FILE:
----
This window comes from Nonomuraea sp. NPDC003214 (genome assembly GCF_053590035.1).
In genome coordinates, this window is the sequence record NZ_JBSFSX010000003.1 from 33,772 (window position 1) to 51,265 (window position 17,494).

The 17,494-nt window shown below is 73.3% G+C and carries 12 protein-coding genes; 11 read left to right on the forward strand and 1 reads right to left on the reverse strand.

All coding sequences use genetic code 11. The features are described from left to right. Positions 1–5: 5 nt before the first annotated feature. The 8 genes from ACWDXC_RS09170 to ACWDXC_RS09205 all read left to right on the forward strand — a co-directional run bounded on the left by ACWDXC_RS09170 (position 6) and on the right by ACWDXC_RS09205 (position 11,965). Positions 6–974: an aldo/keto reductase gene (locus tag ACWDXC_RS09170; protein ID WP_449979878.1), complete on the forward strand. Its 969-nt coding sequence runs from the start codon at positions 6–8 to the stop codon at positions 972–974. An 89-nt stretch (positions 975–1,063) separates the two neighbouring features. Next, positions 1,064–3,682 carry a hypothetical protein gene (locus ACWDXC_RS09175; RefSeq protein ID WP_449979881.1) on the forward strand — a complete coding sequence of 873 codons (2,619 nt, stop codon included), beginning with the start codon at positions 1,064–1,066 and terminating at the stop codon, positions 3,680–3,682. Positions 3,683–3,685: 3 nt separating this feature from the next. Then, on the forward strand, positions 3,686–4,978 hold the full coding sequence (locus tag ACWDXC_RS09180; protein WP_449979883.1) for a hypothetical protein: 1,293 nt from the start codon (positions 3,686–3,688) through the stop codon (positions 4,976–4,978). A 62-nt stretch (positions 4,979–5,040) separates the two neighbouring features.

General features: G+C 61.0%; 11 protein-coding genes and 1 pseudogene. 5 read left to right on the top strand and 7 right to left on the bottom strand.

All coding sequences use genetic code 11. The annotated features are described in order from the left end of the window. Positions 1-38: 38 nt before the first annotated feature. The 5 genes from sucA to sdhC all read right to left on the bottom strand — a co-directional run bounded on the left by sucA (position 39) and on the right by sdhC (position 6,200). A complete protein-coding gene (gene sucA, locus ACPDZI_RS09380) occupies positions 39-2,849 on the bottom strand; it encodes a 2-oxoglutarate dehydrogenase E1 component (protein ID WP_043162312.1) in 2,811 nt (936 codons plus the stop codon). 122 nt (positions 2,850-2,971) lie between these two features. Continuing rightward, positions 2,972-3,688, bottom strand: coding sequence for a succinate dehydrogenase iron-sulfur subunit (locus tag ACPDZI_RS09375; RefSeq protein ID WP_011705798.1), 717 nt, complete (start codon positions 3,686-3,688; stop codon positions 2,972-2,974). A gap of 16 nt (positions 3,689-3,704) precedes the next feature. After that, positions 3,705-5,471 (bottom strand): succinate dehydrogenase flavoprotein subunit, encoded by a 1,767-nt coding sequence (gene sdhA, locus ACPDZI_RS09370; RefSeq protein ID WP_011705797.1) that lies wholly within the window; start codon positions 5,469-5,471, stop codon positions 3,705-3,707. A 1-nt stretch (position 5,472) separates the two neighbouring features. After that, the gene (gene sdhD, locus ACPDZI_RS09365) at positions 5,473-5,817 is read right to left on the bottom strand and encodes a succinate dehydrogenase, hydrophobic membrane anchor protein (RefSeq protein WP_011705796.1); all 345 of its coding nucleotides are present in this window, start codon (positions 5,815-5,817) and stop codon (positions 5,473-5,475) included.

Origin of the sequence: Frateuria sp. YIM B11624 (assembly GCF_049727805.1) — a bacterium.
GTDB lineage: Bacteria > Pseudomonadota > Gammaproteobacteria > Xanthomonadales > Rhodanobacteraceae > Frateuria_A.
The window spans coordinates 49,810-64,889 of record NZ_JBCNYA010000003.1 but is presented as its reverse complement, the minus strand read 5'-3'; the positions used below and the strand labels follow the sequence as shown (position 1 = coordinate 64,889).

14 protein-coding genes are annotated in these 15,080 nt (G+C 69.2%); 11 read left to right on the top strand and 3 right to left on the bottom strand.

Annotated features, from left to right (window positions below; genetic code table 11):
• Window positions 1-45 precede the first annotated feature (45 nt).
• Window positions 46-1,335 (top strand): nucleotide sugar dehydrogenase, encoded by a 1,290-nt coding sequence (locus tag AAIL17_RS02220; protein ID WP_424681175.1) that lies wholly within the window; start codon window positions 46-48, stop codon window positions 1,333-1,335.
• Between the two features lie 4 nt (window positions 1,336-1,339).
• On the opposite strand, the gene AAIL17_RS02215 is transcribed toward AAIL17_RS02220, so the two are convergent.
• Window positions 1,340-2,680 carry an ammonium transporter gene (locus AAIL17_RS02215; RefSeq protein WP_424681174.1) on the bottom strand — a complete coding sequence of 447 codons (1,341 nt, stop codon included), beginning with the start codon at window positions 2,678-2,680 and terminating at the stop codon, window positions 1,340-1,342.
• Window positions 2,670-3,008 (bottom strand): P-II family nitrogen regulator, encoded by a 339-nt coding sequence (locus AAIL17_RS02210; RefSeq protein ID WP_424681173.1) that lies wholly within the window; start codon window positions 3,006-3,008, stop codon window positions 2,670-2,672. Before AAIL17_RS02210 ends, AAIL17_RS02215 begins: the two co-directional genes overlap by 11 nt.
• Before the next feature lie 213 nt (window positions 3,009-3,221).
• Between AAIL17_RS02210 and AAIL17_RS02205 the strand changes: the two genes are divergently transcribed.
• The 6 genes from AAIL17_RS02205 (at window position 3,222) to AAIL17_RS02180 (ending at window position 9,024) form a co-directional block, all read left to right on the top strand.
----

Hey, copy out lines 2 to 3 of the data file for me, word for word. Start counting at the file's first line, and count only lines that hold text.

In genome coordinates, this window is the sequence record NZ_JBSFSX010000003.1 from 33,772 (window position 1) to 51,265 (window position 17,494).

The 17,494-nt window shown below is 73.3% G+C and carries 12 protein-coding genes; 11 read left to right on the forward strand and 1 reads right to left on the reverse strand.